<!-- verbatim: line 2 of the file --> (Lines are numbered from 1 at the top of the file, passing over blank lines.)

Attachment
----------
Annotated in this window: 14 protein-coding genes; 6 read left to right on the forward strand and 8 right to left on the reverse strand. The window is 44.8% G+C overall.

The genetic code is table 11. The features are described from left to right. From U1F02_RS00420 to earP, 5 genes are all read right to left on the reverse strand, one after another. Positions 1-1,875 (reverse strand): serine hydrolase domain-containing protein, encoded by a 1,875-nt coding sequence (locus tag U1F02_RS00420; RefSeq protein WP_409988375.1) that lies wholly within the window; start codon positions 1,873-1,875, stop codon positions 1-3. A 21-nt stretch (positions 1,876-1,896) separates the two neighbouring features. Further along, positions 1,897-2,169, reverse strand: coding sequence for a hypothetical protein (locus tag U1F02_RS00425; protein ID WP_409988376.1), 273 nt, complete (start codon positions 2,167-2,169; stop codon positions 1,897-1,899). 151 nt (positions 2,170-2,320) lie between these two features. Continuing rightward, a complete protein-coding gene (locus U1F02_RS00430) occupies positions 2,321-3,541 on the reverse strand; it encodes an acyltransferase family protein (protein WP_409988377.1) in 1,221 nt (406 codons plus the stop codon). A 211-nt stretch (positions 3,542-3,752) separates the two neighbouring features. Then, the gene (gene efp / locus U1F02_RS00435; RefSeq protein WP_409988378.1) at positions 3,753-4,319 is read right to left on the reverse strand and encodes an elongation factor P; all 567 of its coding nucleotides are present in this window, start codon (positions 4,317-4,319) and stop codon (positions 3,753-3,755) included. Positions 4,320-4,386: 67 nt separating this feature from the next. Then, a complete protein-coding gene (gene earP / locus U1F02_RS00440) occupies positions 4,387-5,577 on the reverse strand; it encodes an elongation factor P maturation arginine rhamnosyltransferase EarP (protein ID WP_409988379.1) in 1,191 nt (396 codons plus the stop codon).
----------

The genetic code is table 11. The features are described from left to right. From U1F02_RS00420 to earP, 5 genes are all read right to left on the reverse strand, one after another. Positions 1-1,875 (reverse strand): serine hydrolase domain-containing protein, encoded by a 1,875-nt coding sequence (locus tag U1F02_RS00420; RefSeq protein WP_409988375.1) that lies wholly within the window; start codon positions 1,873-1,875, stop codon positions 1-3. A 21-nt stretch (positions 1,876-1,896) separates the two neighbouring features. Further along, positions 1,897-2,169, reverse strand: coding sequence for a hypothetical protein (locus tag U1F02_RS00425; protein ID WP_409988376.1), 273 nt, complete (start codon positions 2,167-2,169; stop codon positions 1,897-1,899). 151 nt (positions 2,170-2,320) lie between these two features. Continuing rightward, a complete protein-coding gene (locus U1F02_RS00430) occupies positions 2,321-3,541 on the reverse strand; it encodes an acyltransferase family protein (protein WP_409988377.1) in 1,221 nt (406 codons plus the stop codon). A 211-nt stretch (positions 3,542-3,752) separates the two neighbouring features. Then, the gene (gene efp / locus U1F02_RS00435; RefSeq protein WP_409988378.1) at positions 3,753-4,319 is read right to left on the reverse strand and encodes an elongation factor P; all 567 of its coding nucleotides are present in this window, start codon (positions 4,317-4,319) and stop codon (positions 3,753-3,755) included. Positions 4,320-4,386: 67 nt separating this feature from the next. Then, a complete protein-coding gene (gene earP / locus U1F02_RS00440) occupies positions 4,387-5,577 on the reverse strand; it encodes an elongation factor P maturation arginine rhamnosyltransferase EarP (protein ID WP_409988379.1) in 1,191 nt (396 codons plus the stop codon).